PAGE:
11.(C) The second group, led by the French and Dutch, clearly expressed doubts about EU enlargement per se. FM Bot was reportedly under heavy pressure to take a tough stance on the matter at the GAERC as well. Both countries, leaders characterized the enlargement process as &out of control8 and argued for the need to slow it down.

12.(C) The third and final group, spearheaded by the UK and Sweden, made a case for continuing the enlargement process. They were neither particularly concerned about the constitution nor were they particularly enthusiastic about

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further deepening of the Union. Essentially these countries approached the debate through the prism of the EU as only &an economic union plus.8

Constitutional Treaty
13.(U) On the basis of six months of confidential bilateral consultations with the 27, Finnish PM Vanhanen reported to EU leaders the EU Presidency,s assessment of next steps on the constitutional treaty. Vanhanen told reporters after the Council meeting that two main points to emerge from his consultations were that reform was needed and that the entire text could not be discarded and drafted from scratch. Vanhanen,s comment notwithstanding, Embassy Helsinki understands that the Finnish Presidency,s mandate in carrying out the EU-wide consultations was less to provide specific recommendations as to how the Constitutional process can be revived and moved forward, and more to simply take the temperature of the 27. The German Presidency, in turn, is expected to come up with specific recommendations on next steps based on the Finns initial report.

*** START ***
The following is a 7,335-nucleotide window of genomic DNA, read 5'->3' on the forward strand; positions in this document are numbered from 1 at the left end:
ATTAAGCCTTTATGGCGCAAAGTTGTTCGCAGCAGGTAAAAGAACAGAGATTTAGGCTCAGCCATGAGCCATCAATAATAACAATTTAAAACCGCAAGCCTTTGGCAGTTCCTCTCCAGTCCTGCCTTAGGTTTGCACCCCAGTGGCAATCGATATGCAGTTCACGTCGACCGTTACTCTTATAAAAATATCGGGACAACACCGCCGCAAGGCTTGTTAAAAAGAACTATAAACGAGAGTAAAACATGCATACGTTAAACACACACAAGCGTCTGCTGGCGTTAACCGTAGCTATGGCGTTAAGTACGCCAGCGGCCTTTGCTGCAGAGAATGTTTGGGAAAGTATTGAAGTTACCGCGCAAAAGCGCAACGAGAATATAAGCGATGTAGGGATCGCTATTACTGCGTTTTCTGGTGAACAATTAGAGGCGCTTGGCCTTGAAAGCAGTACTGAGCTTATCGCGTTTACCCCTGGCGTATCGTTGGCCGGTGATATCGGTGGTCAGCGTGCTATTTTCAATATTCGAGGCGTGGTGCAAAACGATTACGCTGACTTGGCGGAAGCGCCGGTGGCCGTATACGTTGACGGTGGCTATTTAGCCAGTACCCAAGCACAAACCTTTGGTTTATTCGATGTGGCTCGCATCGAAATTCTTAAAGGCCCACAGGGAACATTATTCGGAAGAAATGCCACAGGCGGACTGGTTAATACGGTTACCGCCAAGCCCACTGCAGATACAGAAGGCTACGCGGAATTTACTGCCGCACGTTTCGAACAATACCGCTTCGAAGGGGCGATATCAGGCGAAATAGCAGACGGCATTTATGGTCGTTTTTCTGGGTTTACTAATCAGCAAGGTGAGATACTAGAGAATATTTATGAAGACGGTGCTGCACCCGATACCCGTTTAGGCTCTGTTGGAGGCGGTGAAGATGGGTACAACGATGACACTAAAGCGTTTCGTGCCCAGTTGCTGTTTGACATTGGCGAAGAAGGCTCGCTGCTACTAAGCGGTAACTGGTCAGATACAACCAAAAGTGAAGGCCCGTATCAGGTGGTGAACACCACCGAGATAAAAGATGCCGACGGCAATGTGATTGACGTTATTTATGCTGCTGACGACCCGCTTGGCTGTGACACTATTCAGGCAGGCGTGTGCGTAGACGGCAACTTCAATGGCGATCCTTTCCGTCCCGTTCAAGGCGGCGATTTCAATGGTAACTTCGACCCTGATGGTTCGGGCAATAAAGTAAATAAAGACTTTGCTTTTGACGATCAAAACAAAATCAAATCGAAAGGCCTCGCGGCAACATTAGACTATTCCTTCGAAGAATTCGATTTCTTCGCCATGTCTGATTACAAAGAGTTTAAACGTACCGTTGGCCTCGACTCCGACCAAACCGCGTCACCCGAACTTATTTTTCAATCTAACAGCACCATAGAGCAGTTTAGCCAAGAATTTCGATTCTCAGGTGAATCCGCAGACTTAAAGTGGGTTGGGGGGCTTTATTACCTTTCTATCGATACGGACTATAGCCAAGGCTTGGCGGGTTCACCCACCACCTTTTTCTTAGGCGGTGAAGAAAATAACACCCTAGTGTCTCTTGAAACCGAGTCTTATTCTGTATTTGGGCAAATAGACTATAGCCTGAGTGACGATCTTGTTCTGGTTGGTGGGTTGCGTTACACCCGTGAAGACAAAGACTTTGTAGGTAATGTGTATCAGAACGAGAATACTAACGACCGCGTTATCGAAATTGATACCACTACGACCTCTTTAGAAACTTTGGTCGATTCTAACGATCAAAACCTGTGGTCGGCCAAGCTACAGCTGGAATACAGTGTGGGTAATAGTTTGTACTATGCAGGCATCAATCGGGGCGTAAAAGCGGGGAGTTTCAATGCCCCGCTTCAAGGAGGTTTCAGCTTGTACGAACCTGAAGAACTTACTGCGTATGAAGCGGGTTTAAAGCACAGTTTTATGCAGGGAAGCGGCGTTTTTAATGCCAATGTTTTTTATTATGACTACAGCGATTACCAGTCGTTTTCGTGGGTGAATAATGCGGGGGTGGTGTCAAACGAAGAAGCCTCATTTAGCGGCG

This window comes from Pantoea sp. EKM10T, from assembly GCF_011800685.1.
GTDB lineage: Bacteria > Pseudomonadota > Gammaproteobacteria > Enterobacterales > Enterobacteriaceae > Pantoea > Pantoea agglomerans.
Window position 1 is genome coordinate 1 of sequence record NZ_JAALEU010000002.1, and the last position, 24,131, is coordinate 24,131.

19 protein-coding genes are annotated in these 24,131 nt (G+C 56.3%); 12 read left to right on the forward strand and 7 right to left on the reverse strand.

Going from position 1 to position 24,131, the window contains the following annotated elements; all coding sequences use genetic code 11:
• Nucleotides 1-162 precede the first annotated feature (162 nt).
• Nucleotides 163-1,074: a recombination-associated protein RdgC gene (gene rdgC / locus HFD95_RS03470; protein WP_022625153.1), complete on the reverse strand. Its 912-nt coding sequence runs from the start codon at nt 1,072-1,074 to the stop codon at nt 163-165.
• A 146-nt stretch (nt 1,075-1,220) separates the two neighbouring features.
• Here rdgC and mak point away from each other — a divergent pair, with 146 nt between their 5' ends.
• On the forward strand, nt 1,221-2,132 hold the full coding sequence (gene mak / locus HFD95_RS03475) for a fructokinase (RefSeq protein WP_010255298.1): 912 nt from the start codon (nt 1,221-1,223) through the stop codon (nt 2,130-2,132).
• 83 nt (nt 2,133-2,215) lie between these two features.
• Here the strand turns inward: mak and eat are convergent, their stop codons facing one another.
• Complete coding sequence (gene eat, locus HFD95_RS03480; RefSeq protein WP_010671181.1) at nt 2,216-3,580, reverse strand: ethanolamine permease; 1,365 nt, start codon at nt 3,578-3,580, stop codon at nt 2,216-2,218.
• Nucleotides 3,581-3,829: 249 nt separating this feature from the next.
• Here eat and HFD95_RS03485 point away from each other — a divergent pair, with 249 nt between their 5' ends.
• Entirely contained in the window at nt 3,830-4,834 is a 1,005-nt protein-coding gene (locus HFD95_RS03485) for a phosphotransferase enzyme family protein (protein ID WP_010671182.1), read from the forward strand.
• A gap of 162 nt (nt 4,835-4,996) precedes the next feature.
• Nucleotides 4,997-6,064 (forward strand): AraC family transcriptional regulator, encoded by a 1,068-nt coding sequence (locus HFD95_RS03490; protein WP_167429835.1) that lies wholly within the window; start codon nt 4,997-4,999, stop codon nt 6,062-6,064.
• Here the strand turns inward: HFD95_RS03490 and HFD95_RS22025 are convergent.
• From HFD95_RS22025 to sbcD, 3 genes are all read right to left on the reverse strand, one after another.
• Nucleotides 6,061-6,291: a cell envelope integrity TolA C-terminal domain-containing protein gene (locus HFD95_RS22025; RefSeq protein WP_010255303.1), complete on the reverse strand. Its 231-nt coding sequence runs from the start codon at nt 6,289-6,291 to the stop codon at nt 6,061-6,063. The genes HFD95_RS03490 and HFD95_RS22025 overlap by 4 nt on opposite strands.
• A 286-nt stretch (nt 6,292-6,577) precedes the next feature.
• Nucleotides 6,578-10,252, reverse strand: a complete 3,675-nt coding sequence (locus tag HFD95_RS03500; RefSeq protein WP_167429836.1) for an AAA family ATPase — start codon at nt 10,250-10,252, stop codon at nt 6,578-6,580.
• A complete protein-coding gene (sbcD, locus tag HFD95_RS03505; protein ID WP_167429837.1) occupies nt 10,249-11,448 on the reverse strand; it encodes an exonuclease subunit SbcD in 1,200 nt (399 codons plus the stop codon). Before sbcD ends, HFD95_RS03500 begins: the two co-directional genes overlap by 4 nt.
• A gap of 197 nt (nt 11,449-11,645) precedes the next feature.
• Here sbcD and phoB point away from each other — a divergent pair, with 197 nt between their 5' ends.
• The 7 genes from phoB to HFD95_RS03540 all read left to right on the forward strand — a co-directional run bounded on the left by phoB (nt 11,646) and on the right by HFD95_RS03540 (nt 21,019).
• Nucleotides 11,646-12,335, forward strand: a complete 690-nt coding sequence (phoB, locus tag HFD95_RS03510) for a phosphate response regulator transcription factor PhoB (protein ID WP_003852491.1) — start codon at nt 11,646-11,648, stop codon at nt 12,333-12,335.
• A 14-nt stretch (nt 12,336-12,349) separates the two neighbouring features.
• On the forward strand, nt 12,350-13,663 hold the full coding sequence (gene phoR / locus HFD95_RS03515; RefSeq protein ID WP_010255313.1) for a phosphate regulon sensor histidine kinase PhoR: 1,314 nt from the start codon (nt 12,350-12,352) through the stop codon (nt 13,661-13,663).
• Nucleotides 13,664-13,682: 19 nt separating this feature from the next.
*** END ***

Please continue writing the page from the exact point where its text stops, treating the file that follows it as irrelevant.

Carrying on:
Justice and Home Affairs -- Migration
14.(U) The Finnish Presidency came to the Council meeting frustrated with member states, failure to reach consensus to ease the JHA decision-making process through the possible use of passerelle. Germany consistently opposed approval of passerelle, viewing any such move as cherry-picking one aspect of institutional reform from the constitutional treaty. As a result, the Council merely reaffirmed its commitment to the principle of efficient decision-making.